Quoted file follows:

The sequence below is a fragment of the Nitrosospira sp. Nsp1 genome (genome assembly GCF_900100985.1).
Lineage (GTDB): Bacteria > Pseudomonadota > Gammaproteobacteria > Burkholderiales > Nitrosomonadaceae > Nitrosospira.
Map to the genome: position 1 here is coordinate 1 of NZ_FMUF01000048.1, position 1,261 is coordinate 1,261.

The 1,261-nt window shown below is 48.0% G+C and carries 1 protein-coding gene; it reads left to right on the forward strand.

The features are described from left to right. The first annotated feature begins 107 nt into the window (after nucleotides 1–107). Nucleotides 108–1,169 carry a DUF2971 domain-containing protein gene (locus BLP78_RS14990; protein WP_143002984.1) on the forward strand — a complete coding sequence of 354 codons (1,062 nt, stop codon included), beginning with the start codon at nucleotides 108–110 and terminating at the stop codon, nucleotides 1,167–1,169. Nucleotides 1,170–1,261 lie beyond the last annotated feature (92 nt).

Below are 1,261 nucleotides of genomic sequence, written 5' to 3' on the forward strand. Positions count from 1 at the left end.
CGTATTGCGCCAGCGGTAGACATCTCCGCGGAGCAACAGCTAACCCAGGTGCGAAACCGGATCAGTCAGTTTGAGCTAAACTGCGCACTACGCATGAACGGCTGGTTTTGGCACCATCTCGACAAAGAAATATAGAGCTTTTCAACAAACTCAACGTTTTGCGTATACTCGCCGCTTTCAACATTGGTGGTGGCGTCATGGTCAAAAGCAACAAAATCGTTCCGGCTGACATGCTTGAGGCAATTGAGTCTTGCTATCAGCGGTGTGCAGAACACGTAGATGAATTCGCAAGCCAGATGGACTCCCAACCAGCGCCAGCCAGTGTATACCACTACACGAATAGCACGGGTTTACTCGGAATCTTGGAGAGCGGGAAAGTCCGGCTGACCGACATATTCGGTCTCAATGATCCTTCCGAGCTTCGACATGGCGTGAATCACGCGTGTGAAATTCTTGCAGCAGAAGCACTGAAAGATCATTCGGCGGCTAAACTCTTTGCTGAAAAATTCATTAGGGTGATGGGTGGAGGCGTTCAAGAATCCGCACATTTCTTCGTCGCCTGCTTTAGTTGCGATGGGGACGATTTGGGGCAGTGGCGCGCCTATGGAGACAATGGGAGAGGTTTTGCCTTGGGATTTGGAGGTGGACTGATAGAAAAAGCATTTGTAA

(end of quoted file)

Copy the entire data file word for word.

The sequence below is a fragment of the Nitrosospira sp. Nsp1 genome (genome assembly GCF_900100985.1).
Lineage (GTDB): Bacteria > Pseudomonadota > Gammaproteobacteria > Burkholderiales > Nitrosomonadaceae > Nitrosospira.
Map to the genome: position 1 here is coordinate 1 of NZ_FMUF01000048.1, position 1,261 is coordinate 1,261.

The 1,261-nt window shown below is 48.0% G+C and carries 1 protein-coding gene; it reads left to right on the forward strand.

The features are described from left to right. The first annotated feature begins 107 nt into the window (after nucleotides 1–107). Nucleotides 108–1,169 carry a DUF2971 domain-containing protein gene (locus BLP78_RS14990; protein WP_143002984.1) on the forward strand — a complete coding sequence of 354 codons (1,062 nt, stop codon included), beginning with the start codon at nucleotides 108–110 and terminating at the stop codon, nucleotides 1,167–1,169. Nucleotides 1,170–1,261 lie beyond the last annotated feature (92 nt).

Below are 1,261 nucleotides of genomic sequence, written 5' to 3' on the forward strand. Positions count from 1 at the left end.
CGTATTGCGCCAGCGGTAGACATCTCCGCGGAGCAACAGCTAACCCAGGTGCGAAACCGGATCAGTCAGTTTGAGCTAAACTGCGCACTACGCATGAACGGCTGGTTTTGGCACCATCTCGACAAAGAAATATAGAGCTTTTCAACAAACTCAACGTTTTGCGTATACTCGCCGCTTTCAACATTGGTGGTGGCGTCATGGTCAAAAGCAACAAAATCGTTCCGGCTGACATGCTTGAGGCAATTGAGTCTTGCTATCAGCGGTGTGCAGAACACGTAGATGAATTCGCAAGCCAGATGGACTCCCAACCAGCGCCAGCCAGTGTATACCACTACACGAATAGCACGGGTTTACTCGGAATCTTGGAGAGCGGGAAAGTCCGGCTGACCGACATATTCGGTCTCAATGATCCTTCCGAGCTTCGACATGGCGTGAATCACGCGTGTGAAATTCTTGCAGCAGAAGCACTGAAAGATCATTCGGCGGCTAAACTCTTTGCTGAAAAATTCATTAGGGTGATGGGTGGAGGCGTTCAAGAATCCGCACATTTCTTCGTCGCCTGCTTTAGTTGCGATGGGGACGATTTGGGGCAGTGGCGCGCCTATGGAGACAATGGGAGAGGTTTTGCCTTGGGATTTGGAGGTGGACTGATAGAAAAAGCATTTGTAA